• I agree that forcing you, or anyone else, to vote a politician that abuses or ignores their rights into office i despicable. However, you do not speak magnitudes with your silence. You speak nothing at all. This silent protest does not reach the ears of policymakers, and if it did, they would ignore it – their job’s not on the line. However, you can make a difference with your vote. You can participate in primary elections to try to ensure that candidates like these never reach the general election, and ones that care about your rights do. Or you can try to get other people like you to vote. In the US, only about half the voting-age population actually votes in presidential elections – and even less in “off-year” elections. If you can make a big enough movement, it should be possible to elect a third party candidate – or at least give an actual vote of no confidence to your elected officials. But as long as you and people like you stay silent, they will just go on dong whatever the hell they please.

  4. Well, although I’m not American, I am very curious how the elections will turn out (and I’m a bit scared ….) …
    Though I study Theology and though I am a Protestant, I think and truly believe that no woman who does not want a child has to give birth to it, because every child deserves to be loved and to be wanted.

    And about the “abortion drug” … As you said, this is completely … na, I’m too polite to write this. ;)

  5. I’m from MN, so I hope you will take comfort in knowing that not all Minnesotans are ignorant and or/bigoted. Although this morning I felt oh so disappointed in my state. HOWEVER, I started to feel a little better when I read how bad the turnout was for the caucus. Just looking for a little sun.

    • That really IS a great comfort, really. (Although I know that you are not, don’t worry – think about the dumb people in Germany WE have in politics!)
      And it is also great to know (and to remind myself when I read stuff like Emily quoted) that not all Americans are evangelicals and radical and … you know. ;)

      Let’s hope everything works out!

  6. This man scares the bajeezus out of me, and you can bet I rail on to my college aged and high school aged sons about it. My husband rolls his eyes, says, your tubes are tied, what dog do you have in this fight? and I say, I have sons who I want to have the liberty of, you know, /family planning/. It is RIDICULOUS what this man wants to do and take away from us, as a SOCIETY. They all pat me on the arm and tell me to calm down, and I get that it isn’t /their/ bodies potentially being dictated, but it most certainly is their LIVES if they continue to take up with women.
    The boys I can forgive, and educate. The husband, not so much. On either.

  7. Oh, and at the dinner table about 6 months ago, my 14 year old informed his older brothers that boys AND girls can get the morning after pill and I thought of you and did a little happy dance. Hadn’t had an opportunity to mention that, thought I’d plug my awesome kid.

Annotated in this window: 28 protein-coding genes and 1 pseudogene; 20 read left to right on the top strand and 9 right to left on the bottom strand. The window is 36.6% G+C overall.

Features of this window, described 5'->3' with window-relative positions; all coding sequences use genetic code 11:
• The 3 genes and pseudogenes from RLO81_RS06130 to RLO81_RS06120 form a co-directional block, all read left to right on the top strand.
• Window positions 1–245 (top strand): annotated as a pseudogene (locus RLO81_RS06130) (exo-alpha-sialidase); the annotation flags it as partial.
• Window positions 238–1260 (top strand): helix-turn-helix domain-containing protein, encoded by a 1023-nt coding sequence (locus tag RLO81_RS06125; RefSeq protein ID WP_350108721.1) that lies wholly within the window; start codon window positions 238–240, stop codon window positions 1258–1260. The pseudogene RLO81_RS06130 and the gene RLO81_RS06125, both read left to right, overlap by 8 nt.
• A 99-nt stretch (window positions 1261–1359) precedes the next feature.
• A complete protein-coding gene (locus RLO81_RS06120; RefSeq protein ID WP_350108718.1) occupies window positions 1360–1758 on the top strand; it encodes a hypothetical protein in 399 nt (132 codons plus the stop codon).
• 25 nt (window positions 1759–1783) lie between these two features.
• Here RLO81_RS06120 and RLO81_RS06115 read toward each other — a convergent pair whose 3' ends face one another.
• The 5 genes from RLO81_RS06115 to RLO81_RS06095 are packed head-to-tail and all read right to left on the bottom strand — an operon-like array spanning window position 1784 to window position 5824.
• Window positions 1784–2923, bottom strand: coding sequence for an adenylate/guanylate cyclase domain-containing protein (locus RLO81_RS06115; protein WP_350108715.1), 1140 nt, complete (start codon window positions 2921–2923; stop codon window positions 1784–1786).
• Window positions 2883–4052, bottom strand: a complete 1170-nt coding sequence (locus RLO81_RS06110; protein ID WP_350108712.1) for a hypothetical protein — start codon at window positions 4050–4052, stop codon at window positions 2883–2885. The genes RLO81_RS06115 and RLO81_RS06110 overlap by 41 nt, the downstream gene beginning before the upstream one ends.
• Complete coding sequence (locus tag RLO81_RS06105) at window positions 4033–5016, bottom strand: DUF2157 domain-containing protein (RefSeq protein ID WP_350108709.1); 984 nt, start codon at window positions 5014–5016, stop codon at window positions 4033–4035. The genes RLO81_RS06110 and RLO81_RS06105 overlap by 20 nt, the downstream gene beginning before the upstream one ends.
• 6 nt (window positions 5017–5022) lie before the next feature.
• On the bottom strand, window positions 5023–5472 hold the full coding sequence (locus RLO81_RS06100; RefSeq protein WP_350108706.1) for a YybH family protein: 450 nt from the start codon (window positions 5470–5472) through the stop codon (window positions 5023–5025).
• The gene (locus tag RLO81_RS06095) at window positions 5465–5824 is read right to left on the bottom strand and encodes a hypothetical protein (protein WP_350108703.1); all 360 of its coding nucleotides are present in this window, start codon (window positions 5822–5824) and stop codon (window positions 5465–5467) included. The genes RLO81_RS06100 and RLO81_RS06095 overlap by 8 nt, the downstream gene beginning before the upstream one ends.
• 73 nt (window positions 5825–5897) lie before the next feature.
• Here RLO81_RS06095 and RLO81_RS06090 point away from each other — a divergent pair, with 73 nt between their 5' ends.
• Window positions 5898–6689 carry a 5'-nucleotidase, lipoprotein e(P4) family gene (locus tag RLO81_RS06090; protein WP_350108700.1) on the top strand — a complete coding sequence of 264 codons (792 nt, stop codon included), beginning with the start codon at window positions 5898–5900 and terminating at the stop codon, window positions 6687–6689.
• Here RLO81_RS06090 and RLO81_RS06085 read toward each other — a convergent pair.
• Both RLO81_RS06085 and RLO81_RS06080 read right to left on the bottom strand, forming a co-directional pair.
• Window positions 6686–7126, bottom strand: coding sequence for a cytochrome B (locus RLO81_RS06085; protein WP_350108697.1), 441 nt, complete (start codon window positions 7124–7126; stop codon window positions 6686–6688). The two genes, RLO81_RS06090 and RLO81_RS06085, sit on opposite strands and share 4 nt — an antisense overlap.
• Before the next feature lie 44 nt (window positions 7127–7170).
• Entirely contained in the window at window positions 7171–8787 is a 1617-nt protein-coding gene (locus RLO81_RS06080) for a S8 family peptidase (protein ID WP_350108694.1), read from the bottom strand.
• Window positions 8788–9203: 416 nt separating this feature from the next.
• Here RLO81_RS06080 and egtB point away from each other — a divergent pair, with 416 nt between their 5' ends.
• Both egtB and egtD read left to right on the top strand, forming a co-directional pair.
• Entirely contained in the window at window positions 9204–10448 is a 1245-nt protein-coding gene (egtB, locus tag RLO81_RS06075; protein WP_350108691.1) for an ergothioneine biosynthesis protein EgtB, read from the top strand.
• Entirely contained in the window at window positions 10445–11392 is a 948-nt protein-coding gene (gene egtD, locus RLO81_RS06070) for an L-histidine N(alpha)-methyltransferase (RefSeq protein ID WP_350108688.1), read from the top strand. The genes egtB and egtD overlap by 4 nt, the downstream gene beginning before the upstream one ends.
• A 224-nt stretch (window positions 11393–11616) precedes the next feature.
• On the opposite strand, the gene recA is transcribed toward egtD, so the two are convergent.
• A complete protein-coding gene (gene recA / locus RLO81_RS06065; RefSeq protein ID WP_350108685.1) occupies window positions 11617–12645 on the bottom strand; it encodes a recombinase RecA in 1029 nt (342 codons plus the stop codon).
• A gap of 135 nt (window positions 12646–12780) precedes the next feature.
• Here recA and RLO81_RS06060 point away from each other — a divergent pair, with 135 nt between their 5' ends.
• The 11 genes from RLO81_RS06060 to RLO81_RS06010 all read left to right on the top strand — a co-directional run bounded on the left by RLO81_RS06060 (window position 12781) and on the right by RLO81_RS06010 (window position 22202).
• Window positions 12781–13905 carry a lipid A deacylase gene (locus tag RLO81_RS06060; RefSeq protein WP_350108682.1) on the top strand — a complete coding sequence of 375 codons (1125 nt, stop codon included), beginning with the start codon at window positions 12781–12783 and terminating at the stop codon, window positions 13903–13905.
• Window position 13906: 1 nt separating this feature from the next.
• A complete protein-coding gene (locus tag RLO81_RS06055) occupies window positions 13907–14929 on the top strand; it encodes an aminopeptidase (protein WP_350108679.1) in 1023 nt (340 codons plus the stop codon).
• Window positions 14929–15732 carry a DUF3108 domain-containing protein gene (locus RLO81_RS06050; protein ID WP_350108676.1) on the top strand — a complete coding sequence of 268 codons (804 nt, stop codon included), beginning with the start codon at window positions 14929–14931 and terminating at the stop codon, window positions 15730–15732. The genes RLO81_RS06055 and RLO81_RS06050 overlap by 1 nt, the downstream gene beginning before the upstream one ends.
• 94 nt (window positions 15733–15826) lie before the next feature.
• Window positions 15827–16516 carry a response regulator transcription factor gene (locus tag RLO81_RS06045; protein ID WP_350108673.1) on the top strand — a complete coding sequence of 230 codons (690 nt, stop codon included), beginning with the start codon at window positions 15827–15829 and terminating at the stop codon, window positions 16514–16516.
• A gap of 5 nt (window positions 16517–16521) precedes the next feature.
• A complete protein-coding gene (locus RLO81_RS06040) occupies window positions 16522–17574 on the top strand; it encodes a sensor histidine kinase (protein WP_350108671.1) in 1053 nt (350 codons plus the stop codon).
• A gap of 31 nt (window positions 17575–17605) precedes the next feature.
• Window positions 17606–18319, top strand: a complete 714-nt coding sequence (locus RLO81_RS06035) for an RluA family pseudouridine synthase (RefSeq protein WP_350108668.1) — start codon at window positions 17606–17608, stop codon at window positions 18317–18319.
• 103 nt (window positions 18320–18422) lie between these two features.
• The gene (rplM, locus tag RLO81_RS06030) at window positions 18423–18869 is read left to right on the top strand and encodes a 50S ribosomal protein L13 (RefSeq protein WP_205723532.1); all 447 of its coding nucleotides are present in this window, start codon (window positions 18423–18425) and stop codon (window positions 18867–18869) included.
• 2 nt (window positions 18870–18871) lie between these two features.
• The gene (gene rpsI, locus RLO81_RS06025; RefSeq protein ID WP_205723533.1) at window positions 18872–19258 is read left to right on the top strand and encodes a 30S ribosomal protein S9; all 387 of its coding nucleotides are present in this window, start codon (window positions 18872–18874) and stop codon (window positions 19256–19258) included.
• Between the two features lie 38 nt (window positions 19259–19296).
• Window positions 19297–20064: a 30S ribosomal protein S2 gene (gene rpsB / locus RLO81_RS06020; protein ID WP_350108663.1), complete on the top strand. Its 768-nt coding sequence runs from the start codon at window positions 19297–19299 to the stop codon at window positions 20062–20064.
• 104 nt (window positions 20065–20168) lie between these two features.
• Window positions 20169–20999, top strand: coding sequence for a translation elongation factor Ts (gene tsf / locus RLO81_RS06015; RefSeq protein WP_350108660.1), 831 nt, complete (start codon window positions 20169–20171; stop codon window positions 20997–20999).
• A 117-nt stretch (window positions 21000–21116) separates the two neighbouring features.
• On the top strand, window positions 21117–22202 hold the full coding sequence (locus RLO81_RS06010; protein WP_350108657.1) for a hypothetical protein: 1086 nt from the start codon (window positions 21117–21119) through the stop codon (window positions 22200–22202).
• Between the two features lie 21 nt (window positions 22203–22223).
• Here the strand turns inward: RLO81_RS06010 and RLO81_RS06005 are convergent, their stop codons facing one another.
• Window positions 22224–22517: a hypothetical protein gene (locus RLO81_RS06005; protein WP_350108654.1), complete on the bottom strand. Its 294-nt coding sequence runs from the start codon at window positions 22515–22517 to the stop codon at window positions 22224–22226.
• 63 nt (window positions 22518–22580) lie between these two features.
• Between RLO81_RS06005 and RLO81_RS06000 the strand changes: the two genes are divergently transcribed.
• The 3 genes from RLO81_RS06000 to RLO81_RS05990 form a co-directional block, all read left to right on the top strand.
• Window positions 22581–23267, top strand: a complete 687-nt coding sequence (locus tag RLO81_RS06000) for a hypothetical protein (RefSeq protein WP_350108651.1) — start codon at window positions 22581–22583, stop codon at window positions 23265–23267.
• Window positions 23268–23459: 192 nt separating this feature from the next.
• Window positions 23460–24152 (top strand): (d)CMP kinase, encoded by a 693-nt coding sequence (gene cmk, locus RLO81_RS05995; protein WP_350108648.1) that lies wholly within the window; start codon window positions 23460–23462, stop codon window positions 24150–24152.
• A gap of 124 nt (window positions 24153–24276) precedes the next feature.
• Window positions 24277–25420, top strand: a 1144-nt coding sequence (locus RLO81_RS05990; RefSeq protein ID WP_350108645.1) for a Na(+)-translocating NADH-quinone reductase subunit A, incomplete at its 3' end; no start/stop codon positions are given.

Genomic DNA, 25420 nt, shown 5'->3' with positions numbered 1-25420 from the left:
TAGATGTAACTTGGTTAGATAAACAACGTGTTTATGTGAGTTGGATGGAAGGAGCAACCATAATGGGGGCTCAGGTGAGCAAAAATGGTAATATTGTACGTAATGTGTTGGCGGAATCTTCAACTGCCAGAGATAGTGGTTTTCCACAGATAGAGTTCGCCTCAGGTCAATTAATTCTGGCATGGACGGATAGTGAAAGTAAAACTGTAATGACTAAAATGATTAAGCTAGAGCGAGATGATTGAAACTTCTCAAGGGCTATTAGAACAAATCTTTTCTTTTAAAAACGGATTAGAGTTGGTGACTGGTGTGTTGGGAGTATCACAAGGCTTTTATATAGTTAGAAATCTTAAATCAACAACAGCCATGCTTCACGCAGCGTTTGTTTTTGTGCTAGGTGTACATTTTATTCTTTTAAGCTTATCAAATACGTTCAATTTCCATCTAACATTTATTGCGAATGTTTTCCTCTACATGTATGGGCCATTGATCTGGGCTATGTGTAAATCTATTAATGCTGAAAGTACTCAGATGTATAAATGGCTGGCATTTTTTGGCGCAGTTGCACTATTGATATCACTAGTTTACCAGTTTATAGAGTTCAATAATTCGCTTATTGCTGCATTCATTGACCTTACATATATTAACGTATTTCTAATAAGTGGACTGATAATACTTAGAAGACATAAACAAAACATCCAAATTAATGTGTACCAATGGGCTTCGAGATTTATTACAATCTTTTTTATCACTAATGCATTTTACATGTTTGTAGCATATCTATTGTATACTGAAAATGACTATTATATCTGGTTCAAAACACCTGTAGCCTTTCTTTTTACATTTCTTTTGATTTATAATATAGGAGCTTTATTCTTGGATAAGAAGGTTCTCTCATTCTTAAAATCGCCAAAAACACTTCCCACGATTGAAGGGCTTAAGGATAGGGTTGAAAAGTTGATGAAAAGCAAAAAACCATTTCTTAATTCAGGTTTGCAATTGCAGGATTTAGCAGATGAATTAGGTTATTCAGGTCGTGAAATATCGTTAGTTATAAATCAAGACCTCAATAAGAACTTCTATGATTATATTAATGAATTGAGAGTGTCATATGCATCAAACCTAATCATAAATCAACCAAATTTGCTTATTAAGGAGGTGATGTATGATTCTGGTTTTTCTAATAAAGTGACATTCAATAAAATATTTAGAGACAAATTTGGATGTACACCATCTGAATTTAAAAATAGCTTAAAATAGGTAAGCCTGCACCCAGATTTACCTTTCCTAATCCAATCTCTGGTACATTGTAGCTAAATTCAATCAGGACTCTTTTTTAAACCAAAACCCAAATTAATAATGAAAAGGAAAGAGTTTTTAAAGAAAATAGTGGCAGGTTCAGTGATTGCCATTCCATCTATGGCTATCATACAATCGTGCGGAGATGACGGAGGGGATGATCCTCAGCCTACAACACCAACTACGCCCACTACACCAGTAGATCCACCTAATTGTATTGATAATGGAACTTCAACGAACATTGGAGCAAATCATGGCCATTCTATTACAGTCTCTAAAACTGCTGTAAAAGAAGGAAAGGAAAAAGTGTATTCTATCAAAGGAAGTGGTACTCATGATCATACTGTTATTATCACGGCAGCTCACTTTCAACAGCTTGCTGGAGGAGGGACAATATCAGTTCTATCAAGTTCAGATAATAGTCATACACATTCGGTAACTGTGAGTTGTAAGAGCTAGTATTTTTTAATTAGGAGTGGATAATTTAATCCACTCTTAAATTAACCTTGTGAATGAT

8. Did you know Rick Santorum got a late 2nd trimester abortion for his wife back in 1996? He is opposed to abortion under any circumstance – even in cases of rape or to save the life of the woman. Except when his own wife’s life is at stake. Only after a long painful labor with a nonviable fetus, did Santorum agree to allow doctors to induce labor to remove the fetus.

    You can read the story here:

    If I knew a fetus was nonviable – (i.e. could not survive outside the womb and could not survive til term) – I would never put a woman through hell to try and save the child only to agree to an abortion an hour before the woman was likely to die. That’s what Rick Santorum did to Karen Santorum.

    Smells like hypocrisy to me!

  9. I apologize in advance. Commenting on the internet is as fruitful as scrawling graffiti on a park bench. This isn’t meant to be a pro-life screed, but I had a serious quibble with one of your points:

    “The assertion that “life begins when egg meets sperm” is not only ignorant and wrong, but disrespectful to women who suffer the grief of a lost pregnancy.”

    Acknowledging a miscarriage as a lost life and a lost child is not disrespectful. It respects the grief of a mother who knew and loved her baby, before he kicked or took a breath.

    The mother who miscarries doesn’t care that she can try again or that the fetus wasn’t viable. That was her baby at 16 weeks, as much as at sixteen days or sixteen months.

    Is it only life if the fetus is wanted? Is it only life if the mother carries to term? Who decides? It’s disrespectful to women and people of all genders to make “life” a subjective judgment rather than a biological fact.

    • Saying a woman has experienced the DEATH OF HER CHILD when she was only 6 weeks pregnant is way worse than saying “your pregnancy miscarried, the potential for a new life is over this time.”

      And if you want to comment again, I’ll only approve it if it’s not anonymous.

  10. Something I found helpful thinking about these things: [http://www.logicmatters.net/2011/09/abortion-again/].

    One thing you said rang faint alarm bells with me: “what research has shown to be correct and supportive of positive health outcomes”. What if the research tells you that lying about something is supportive of positive health outcomes?